April 15, 2018 / 3:56 PM / 2 months ago

Austria's Kurz calls for resumption of Syrian peace talks in Vienna

ZURICH (Reuters) - Austrian Chancellor Sebastian Kurz has called for a resumption of Syrian peace talks, which took place in Vienna in 2015, to halt the bloodshed in the devastated country.

Austria's Chancellor Sebastian Kurz addresses the media after a cabinet meeting in Vienna, Austria, April 4, 2018. REUTERS/Heinz-Peter Bader

Kurz said no military solution appeared possible in the conflict which had already caused massive suffering for the Syrian people.

“After the shocking use of chemical weapons on April 7 and the recent Western military action in Syria, it is now the order of the day to remember reason and to press ahead with the diplomatic peace process with all necessary vigour,” Kurz said in a statement on Sunday.

“The Syrian population had already suffered too much with over 400,000 deaths and over five million refugees outside Syria.”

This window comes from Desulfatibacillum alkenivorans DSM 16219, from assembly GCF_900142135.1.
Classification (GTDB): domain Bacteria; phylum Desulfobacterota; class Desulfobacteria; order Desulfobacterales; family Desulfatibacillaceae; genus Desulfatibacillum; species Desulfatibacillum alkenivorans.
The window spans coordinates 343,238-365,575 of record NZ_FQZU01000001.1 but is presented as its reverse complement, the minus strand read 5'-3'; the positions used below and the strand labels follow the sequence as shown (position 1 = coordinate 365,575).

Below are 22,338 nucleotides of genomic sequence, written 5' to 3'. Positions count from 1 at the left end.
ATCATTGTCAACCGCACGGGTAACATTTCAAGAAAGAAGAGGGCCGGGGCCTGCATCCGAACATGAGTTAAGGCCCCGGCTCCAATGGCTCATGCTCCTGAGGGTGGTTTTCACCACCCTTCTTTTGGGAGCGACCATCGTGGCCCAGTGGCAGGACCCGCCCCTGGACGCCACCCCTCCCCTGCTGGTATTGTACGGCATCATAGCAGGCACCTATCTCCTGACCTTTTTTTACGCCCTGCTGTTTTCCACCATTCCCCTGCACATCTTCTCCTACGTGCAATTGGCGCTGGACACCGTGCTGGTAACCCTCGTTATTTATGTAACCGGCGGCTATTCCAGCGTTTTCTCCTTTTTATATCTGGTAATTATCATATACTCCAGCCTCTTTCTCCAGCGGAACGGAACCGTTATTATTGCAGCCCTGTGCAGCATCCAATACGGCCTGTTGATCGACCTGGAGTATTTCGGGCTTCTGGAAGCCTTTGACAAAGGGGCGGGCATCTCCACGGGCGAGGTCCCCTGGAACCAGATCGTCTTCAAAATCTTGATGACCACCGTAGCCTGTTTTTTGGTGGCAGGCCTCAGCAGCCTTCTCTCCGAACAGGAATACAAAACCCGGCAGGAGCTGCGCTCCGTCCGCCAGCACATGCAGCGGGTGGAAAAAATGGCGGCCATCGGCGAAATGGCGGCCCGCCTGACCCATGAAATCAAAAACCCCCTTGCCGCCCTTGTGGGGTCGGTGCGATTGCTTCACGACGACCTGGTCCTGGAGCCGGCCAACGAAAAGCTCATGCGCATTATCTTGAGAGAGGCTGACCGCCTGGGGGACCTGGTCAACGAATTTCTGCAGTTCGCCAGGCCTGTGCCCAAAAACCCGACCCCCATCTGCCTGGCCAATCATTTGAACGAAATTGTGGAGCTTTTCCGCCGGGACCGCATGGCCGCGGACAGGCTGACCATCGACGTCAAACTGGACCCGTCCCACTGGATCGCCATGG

Kurz said there could be no military solution to the conflict and therefore appealed “to all responsible actors” to continue the peace talks of the ‘International Syria Support Group’ took place between 20 different groups in Vienna in 2015.

A further escalation of the Syrian “proxy war” or even a direct military conflict between the US and Russia must be prevented by all means, Kurz added in a statement received by Reuters.

Austria has a long tradition as a place of dialogue and a bridge builder in conflicts, most recently in the Iranian nuclear deal, he said, with Austria ready to host talks over Syria at any time.

Since Kurz, a conservative, formed a coalition government with the far-right and pro-Putin Freedom Party in December, Austria had repeatedly said it wants to serve as a “bridge-builder” between east and west.

It repeated that position when it declined to follow most other EU countries in expelling one or several Russian diplomats over the poisoning by nerve agent of a former Russian spy and his daughter in Salisbury, England. Britain has blamed the attack on Russia but Vienna said it wanted to keep lines of communication with Moscow open.

Reporting by John Revill; Additional reporting by Francois Murphy; Editing by Matthew Mpoke Bigg

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